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A City Ranking List That Actually Matters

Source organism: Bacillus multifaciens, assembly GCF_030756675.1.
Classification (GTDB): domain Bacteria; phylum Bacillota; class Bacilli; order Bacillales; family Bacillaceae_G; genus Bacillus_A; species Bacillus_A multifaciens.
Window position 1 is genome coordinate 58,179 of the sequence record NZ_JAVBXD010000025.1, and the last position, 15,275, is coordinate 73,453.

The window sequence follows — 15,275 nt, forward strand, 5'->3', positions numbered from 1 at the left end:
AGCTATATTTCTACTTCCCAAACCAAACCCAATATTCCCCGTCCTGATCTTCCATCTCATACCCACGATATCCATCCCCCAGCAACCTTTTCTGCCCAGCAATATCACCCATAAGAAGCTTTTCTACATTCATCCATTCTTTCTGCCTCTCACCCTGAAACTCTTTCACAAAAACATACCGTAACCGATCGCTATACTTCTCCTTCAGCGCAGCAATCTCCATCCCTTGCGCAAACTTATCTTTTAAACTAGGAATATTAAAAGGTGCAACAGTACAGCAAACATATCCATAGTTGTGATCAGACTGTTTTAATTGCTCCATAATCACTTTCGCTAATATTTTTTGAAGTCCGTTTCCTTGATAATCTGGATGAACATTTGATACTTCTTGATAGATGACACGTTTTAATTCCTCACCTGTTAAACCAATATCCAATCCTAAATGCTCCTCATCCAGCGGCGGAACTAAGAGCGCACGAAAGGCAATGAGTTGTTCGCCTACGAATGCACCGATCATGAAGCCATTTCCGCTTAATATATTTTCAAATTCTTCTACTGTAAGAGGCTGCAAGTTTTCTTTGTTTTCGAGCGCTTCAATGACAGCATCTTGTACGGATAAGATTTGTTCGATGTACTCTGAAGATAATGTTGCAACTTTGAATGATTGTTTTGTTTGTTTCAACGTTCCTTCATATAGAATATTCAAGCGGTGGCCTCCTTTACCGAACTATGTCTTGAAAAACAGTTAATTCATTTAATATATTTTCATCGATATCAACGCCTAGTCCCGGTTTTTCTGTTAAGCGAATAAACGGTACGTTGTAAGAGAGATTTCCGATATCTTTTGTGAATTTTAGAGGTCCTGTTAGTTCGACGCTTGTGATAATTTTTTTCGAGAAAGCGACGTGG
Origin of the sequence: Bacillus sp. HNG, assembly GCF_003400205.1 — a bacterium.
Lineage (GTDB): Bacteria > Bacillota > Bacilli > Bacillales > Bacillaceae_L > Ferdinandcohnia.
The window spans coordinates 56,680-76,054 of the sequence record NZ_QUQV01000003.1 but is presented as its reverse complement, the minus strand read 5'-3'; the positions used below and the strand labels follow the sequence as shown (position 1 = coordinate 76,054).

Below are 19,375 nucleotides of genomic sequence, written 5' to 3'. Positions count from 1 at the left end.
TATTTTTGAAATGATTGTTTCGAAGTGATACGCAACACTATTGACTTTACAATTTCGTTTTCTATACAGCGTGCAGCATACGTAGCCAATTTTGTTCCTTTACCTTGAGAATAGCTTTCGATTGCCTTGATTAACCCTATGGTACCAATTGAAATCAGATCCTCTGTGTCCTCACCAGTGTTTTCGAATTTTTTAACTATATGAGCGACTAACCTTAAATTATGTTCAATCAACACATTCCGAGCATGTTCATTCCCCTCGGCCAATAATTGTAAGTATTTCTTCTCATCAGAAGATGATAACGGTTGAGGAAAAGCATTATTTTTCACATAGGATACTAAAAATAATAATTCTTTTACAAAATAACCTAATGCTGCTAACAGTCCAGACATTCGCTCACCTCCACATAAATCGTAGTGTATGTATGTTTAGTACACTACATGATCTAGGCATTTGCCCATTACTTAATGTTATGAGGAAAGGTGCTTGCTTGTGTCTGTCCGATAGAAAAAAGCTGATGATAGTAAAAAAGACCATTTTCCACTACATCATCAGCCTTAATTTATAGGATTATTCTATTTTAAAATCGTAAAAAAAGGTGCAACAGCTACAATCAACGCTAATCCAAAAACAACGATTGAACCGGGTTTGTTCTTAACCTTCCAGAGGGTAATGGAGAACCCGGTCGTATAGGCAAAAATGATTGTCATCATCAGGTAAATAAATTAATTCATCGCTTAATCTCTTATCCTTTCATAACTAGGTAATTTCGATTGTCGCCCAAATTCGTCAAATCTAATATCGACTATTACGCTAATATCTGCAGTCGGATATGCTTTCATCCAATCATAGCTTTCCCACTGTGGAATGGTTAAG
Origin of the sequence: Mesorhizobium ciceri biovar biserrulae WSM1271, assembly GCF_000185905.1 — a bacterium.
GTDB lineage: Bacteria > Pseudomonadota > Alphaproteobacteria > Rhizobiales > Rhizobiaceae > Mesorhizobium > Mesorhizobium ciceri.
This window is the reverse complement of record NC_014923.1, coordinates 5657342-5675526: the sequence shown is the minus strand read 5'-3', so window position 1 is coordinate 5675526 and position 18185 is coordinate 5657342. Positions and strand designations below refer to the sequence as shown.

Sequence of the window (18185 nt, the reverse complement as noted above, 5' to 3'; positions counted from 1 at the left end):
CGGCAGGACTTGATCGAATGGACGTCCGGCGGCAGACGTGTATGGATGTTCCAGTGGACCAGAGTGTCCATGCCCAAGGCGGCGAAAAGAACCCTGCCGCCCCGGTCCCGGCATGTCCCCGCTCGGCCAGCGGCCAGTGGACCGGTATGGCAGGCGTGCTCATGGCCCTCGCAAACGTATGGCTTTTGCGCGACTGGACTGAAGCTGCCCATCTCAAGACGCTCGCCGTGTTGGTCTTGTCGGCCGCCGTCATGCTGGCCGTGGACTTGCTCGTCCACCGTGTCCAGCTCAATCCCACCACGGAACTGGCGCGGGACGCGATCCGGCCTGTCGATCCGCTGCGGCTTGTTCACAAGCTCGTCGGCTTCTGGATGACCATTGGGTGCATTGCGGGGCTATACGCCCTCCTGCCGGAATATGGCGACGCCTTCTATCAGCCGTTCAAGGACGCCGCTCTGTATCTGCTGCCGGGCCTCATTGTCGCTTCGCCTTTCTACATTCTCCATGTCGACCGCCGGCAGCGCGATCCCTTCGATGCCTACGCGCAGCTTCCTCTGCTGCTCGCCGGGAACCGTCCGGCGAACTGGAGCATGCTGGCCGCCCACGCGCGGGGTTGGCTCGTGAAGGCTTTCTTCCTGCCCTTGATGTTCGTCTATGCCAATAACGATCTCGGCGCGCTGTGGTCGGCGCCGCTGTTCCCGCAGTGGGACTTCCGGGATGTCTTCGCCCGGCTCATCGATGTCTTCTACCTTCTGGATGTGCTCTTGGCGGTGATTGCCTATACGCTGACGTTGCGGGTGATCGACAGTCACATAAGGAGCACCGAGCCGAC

Regular readers are likely familiar with our love/hate relationship with the plague of "Top _____" lists ranking cities on often inane characteristics like, "Manliest." But when applied to serious issues, these lists can be valuable in assessing a city's strengths and weaknesses as perceived by the outside world. For example, the Brookings Institution is out with a report examining U.S. cities and the access their labor forces have to transit. Not surprisingly, Atlanta fares poorly- #87, with only 52.6% of Atlanta jobs located in neighborhoods accessible by public transit. Our fair city's love affair with the car and some portion of its citizenry's pride in it aside, this is a problem. The fact is, in the battle for jobs and economic growth, cities with functional transportation infrastructure equipped to handle population growth and the myriad problems associated with diminishing natural resources have an advantage. Atlanta has the opportunity to give itself this advantage via the T-SPLOST referendum- it remains to be seen if the city can set politics aside and take a proactive role in determining its own future. [Brookings Institution]